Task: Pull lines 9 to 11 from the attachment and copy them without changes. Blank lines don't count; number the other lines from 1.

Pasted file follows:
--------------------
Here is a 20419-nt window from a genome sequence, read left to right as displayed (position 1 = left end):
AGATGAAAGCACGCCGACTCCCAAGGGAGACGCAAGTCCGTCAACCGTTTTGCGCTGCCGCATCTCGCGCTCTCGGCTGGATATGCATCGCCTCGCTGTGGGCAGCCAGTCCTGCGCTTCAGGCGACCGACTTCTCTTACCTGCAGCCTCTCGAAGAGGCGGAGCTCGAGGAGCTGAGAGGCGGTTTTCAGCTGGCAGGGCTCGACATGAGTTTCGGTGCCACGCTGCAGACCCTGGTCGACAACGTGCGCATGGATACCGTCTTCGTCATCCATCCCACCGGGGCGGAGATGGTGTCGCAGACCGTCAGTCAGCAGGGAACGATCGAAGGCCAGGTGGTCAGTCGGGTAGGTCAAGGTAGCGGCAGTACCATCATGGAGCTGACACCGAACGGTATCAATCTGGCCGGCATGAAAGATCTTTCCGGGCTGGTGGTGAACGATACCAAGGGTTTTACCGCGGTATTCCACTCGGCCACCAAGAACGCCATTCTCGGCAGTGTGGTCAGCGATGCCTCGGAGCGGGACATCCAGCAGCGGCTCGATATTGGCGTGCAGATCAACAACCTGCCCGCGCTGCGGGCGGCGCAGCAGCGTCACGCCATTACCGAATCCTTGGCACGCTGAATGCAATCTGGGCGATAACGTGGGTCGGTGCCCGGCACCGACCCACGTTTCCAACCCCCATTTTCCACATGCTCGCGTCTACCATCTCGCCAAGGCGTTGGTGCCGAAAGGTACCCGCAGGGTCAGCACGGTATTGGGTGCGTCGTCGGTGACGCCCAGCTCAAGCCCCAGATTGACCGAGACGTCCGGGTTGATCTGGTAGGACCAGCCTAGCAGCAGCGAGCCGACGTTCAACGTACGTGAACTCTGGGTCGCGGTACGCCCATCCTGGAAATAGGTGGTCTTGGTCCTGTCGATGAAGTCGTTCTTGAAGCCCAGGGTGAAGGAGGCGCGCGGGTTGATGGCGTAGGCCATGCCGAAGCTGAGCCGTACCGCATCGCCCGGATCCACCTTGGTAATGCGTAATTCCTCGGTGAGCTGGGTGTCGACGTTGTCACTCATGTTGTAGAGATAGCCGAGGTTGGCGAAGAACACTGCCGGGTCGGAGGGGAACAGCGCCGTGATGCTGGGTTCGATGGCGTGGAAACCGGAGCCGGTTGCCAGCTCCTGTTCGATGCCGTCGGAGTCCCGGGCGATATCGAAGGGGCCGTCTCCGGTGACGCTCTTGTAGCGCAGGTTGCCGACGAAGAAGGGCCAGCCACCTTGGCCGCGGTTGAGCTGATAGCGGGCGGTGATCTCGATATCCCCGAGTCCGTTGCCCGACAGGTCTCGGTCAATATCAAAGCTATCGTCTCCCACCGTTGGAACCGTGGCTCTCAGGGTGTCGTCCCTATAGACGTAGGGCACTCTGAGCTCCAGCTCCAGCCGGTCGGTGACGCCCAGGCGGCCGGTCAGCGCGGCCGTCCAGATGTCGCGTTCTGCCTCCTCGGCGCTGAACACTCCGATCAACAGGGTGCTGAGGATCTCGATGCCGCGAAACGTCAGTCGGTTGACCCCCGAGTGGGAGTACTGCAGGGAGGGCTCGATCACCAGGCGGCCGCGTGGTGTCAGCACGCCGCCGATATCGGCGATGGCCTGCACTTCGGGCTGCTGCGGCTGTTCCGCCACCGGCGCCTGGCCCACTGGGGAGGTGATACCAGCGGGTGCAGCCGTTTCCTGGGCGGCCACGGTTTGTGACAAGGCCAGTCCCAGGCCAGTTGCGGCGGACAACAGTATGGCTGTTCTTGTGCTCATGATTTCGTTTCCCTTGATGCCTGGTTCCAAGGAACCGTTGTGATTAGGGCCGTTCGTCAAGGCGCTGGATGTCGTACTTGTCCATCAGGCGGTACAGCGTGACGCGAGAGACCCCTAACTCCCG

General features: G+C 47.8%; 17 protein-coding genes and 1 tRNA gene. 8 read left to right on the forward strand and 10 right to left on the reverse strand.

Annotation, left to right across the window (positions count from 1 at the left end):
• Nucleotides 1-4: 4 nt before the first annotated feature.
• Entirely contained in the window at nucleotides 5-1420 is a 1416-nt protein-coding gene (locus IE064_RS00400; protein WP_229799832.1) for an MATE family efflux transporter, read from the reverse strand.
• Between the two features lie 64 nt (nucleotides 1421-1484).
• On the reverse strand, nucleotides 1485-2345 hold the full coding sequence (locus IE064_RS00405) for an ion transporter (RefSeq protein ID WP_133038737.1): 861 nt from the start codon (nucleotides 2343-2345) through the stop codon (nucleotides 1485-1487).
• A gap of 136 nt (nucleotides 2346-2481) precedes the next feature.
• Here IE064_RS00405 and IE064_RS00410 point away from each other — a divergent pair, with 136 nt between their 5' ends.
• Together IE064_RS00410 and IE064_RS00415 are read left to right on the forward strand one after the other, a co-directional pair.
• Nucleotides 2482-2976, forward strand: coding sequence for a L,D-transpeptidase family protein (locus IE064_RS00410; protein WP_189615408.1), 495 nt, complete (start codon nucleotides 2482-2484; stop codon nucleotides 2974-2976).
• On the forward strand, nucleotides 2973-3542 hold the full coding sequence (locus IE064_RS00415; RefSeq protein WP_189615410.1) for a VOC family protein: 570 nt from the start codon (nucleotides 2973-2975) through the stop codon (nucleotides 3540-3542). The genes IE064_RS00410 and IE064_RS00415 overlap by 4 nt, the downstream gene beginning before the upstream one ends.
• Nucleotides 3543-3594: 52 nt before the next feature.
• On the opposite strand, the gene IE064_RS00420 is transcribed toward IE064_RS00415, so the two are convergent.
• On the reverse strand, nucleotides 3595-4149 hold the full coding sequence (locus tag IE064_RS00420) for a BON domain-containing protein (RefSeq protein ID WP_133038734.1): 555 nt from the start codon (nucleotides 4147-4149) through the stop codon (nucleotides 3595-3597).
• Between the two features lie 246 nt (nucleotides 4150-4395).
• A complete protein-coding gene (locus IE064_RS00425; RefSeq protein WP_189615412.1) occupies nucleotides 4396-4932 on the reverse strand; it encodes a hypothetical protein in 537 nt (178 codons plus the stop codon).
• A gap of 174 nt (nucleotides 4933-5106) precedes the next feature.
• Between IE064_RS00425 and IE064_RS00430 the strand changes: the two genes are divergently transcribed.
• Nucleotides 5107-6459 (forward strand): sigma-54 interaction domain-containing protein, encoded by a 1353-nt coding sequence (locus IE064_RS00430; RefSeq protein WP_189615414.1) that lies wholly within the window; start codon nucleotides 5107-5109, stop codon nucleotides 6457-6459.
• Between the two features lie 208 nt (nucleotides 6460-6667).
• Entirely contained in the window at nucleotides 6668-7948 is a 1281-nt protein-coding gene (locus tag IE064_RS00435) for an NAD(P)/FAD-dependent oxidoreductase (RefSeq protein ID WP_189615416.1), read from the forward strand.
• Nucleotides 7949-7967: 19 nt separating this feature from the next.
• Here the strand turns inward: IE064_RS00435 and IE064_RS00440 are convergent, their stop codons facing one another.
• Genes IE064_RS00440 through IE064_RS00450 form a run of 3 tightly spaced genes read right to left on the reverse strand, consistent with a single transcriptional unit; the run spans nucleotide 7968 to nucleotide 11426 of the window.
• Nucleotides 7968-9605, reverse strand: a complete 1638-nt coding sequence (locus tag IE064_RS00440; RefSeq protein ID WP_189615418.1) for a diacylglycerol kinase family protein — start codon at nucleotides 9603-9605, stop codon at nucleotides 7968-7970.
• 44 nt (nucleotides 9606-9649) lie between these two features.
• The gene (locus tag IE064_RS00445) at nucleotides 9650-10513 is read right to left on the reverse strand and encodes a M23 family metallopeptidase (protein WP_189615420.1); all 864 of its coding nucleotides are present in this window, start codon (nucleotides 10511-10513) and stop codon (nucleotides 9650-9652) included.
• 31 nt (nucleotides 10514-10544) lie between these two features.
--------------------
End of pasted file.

• A gap of 136 nt (nucleotides 2346-2481) precedes the next feature.
• Here IE064_RS00405 and IE064_RS00410 point away from each other — a divergent pair, with 136 nt between their 5' ends.
• Together IE064_RS00410 and IE064_RS00415 are read left to right on the forward strand one after the other, a co-directional pair.